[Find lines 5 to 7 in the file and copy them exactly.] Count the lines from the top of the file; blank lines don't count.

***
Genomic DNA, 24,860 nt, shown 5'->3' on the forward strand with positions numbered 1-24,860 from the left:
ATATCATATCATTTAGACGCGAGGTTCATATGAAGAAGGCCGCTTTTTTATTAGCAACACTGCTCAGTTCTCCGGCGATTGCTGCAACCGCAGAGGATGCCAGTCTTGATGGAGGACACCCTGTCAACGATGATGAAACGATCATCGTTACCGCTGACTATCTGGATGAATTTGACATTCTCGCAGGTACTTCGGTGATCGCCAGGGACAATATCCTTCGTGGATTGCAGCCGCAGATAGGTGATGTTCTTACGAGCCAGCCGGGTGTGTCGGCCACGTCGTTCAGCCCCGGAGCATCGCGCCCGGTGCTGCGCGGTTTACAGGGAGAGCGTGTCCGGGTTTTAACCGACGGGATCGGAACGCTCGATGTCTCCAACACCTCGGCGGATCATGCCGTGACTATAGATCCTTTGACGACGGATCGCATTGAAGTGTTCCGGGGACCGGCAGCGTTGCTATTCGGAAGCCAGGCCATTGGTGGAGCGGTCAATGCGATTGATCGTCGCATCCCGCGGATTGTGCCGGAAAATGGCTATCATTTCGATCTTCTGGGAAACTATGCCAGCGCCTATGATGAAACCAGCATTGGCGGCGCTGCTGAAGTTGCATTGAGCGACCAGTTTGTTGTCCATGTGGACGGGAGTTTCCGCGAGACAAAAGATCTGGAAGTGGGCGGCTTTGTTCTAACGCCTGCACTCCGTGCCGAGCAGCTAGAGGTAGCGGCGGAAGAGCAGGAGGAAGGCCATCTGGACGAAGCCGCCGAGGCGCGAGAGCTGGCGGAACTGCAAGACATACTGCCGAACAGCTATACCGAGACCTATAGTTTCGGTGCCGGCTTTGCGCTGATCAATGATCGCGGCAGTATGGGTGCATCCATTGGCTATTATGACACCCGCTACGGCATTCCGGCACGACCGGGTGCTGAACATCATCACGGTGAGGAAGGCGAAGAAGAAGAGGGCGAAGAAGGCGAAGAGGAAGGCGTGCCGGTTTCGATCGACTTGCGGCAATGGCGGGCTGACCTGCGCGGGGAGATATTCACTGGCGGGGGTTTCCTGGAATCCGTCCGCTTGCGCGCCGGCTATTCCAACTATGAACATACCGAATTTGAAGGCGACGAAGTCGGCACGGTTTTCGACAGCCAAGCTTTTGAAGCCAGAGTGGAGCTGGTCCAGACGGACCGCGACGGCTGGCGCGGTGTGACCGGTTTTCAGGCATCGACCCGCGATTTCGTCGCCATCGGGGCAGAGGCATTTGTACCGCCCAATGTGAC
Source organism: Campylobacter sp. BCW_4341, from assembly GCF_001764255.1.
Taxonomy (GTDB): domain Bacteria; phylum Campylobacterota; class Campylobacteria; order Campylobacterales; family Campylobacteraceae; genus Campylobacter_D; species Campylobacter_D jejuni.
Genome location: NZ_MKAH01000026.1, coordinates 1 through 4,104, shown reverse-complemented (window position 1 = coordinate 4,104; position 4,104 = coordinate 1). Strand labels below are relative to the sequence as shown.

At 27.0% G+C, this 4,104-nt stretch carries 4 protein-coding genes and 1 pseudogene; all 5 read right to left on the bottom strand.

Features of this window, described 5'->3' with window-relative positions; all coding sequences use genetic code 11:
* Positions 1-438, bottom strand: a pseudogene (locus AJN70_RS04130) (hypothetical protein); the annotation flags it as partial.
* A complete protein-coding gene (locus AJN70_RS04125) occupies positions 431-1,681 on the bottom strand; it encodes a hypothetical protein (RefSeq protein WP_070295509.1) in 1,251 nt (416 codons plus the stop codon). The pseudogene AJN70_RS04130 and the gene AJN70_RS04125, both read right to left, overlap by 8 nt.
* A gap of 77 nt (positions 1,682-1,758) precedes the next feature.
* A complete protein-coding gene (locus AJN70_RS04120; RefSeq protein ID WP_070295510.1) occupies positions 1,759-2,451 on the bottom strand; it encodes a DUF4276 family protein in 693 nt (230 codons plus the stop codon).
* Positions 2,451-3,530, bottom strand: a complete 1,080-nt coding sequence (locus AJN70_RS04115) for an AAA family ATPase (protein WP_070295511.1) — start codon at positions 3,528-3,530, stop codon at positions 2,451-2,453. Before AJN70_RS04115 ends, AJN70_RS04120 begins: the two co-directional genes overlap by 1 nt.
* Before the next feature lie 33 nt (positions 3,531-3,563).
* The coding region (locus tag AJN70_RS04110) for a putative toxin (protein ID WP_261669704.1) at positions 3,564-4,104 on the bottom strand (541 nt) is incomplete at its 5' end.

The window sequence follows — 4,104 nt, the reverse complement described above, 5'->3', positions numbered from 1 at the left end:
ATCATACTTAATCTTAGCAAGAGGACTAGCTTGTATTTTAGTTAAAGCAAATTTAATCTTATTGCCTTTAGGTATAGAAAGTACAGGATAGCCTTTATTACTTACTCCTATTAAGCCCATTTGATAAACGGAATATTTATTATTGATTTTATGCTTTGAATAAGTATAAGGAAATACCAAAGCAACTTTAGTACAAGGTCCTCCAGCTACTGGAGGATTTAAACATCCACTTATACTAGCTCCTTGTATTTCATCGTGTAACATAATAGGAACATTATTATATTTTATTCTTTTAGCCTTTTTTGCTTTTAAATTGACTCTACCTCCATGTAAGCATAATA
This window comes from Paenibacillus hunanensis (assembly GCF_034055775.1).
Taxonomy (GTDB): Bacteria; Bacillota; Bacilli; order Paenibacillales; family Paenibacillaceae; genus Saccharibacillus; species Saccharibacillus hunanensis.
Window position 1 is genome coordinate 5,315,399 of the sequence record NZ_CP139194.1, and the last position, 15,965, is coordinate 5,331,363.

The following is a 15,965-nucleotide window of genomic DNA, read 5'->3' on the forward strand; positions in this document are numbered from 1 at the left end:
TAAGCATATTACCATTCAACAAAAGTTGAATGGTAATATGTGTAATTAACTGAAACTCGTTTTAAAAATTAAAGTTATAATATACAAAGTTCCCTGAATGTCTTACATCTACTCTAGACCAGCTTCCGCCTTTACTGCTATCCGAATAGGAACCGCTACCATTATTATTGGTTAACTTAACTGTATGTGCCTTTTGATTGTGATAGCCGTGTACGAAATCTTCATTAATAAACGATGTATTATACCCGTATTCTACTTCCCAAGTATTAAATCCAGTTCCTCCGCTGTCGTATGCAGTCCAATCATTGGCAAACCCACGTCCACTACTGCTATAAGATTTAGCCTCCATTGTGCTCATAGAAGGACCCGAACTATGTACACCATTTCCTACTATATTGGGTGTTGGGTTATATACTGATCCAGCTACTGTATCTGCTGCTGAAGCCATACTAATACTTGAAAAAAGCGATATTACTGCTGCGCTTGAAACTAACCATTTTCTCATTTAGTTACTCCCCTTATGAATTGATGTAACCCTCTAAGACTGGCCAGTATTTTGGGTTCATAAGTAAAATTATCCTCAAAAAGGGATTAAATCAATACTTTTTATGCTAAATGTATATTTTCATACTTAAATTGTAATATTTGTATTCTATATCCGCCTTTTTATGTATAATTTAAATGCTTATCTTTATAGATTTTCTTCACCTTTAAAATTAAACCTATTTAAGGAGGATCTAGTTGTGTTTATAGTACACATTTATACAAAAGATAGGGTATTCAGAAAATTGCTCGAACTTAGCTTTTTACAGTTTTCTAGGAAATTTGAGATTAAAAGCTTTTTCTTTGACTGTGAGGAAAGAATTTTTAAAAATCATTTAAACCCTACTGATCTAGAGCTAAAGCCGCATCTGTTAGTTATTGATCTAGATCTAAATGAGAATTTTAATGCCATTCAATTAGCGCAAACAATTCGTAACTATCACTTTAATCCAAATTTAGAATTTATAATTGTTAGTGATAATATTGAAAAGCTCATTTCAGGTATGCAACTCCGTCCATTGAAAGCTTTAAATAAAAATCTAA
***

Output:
Genome location: NZ_MKAH01000026.1, coordinates 1 through 4,104, shown reverse-complemented (window position 1 = coordinate 4,104; position 4,104 = coordinate 1). Strand labels below are relative to the sequence as shown.

At 27.0% G+C, this 4,104-nt stretch carries 4 protein-coding genes and 1 pseudogene; all 5 read right to left on the bottom strand.

Features of this window, described 5'->3' with window-relative positions; all coding sequences use genetic code 11: